Some pictures of the last few years to prove I know Pennsylvania isn’t all bad – it’s just not for me!- and to say thanks to a few of the many people who have given me some great PA memories.

I realize not everyone gets the exact situation the pandemic changed or postponed, and I am so grateful to somehow been given a do-over – even if I haven’t always enjoyed the road to get here. There’s a few moments in my life where I can look at think ‘that’s definitely a God thing’, but with acceptance rates around 15% and seeing statistics that they receive well over 4x the applications for open positions, I can’t help but think that’s what it is to be offered the same opportunity TWICE! So thank you, God, for helping me know to wait for place You want me to be – at least for the next 2 years. And thanks to everyone who has made Pennsylvania tolerable for me for the past few years. I will miss you all terribly, and I will send you lots of pictures of my 80 degree weather while you’re scraping ice off your windshield.

And I’m glad I never stopped paying for my blog since it will be alive and well again. I will be sure to post a lot, and give a lot more details about the Peace Corps, service, etc. However, I don’t have time right now, so please be patient and I’m sure I’ll get to your burnin questions in the next 2 months – but there’s a lot I don’t even know right now! And who knows, maybe I’ll even catch up on my missing posts about Kenya and Roatan eventually.

A few weeks ago before I received all my clearances, I was asked to do a few tasks including writing something for the local paper. I have no idea if this will ever make it to our little Daily News, so just in case, here’s some Q&A from Peace Corps prompts.

What motivated or attracted you to join the Peace Corps? – In my senior year of college, I realized I did not want to do anything traditionally tied to my degree, and that my only focus at the time was to travel. In the evenings, my mom and I would spend time looking at what my options were to work abroad. Over and over, teaching ESL came up. Eventually, I began exploring countries and positions the Peace Corps had to offer. I feel strongly about their mission and values and would like to be a part of an organization that I can relate to on such a personal level.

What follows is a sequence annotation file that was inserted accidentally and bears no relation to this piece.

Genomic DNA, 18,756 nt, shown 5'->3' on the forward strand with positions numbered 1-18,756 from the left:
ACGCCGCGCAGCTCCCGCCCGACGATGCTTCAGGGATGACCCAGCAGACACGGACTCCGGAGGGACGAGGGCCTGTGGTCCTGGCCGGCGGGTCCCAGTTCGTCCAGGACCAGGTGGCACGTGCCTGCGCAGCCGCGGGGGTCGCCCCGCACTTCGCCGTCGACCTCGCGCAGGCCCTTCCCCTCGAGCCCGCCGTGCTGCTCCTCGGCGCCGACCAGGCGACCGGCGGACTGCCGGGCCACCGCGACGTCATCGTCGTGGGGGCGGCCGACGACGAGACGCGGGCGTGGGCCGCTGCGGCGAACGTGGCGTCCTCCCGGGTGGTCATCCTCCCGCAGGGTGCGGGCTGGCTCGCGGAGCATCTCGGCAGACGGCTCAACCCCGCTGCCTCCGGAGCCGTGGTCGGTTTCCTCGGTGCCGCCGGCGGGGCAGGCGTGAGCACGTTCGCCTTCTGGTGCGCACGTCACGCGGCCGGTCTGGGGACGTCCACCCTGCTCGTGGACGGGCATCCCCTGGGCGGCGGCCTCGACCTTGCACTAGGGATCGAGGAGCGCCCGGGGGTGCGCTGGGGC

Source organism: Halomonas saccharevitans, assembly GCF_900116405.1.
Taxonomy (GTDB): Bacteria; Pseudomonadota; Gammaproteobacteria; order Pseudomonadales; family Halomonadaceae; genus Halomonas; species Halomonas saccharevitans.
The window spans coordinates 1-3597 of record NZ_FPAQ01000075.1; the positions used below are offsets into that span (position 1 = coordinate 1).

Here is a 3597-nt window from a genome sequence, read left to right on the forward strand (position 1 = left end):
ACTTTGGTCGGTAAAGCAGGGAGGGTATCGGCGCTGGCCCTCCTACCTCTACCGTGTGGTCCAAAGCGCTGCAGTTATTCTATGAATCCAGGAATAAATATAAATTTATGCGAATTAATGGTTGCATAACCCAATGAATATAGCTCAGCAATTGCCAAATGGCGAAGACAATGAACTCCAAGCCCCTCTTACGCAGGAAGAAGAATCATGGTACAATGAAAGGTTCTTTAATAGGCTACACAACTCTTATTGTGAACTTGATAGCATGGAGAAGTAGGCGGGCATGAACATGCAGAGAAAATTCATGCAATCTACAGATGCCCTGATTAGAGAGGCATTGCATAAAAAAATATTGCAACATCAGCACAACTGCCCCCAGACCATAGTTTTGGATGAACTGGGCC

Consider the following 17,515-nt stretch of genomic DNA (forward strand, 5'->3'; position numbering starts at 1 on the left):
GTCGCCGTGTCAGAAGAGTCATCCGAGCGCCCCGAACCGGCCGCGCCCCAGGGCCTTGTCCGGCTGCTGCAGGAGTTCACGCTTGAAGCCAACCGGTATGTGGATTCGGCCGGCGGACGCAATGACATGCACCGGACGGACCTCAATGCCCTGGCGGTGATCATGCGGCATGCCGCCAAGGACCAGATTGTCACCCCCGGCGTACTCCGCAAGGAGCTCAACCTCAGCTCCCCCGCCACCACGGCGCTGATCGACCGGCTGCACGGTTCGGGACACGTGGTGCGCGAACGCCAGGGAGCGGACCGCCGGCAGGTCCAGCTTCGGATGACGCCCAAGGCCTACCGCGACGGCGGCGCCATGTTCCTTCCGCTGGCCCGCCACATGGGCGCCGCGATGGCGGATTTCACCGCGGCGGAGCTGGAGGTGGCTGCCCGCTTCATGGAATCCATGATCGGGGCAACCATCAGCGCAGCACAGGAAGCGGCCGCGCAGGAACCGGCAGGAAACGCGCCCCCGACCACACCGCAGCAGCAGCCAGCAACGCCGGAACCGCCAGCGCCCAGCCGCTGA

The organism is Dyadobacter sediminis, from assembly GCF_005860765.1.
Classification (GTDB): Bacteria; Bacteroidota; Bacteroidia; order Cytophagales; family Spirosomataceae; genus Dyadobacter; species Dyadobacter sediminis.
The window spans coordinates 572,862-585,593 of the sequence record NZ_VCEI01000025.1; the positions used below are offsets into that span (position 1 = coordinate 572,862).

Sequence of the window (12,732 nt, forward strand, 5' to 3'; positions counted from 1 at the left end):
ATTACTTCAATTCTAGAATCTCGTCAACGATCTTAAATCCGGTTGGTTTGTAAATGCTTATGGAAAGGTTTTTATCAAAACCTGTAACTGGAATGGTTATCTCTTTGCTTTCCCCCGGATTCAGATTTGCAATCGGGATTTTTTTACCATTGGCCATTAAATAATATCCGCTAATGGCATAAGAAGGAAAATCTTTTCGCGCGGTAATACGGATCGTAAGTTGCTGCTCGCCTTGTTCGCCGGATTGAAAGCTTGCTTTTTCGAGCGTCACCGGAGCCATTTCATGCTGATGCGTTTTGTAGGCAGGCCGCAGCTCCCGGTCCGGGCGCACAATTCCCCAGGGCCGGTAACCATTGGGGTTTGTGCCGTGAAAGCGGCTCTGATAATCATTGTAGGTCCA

What aspect of your upcoming service are you most excited about? – Fully experience another culture – staying with a host family and focusing on learning Tongan while experiencing their culture. 

What personal or professional goals do you hope to achieve during your Peace Corps service? -On a personal note, I am all about travel. I want to see as many places as I possibly can. However, I do not want to simply consume them, I want them to change and my perspective and to be able to apply what I’ve learned from each place to my life. I want to be fluent in several languages and to be aware of what’s going on in the world around me. I also want to be able to share my experiences with friends and family at home and hopefully be able to expand their horizons or at least offer a different perspective.Professionally, I’m not sure what I would like to do when I ‘grow up’. I know who I want to be – a good friend that is kind, Christ-like, reliable, etc. – but I’m not sure what career I would like to pursue. Right now, I am focused on being the best Peace Corps volunteer I can be. After my volunteer time is offer, I think I would like to pursue Master’s in Education. 

Is there any other information you would like to tell us? – For a while, I browsed teaching positions in other countries through various organizations/ directly with schools and could not find one that appealed to me enough to apply for. Eventually, I checked-out Peace Corps open countries and felt my jaw drop when several Pacific Island positions were open again. I immediately applied and don’t think I’ve taken a deep breath since, almost as if I relax too much, I’ll lose the opportunity. While waiting to be medically and legally cleared, I’ve tried not to get my hopes up too high, just in case. At this point, I feel like I can finally get excited that what I’ve been waiting three years for is finally happening. I can’t wait to see what this opportunity brings me, and I’m very grateful to be chosen for this position a second time. I don’t think everyone gets a do-over for the disruption the pandemic caused in their lives, but I’m grateful to feel like I have been granted one.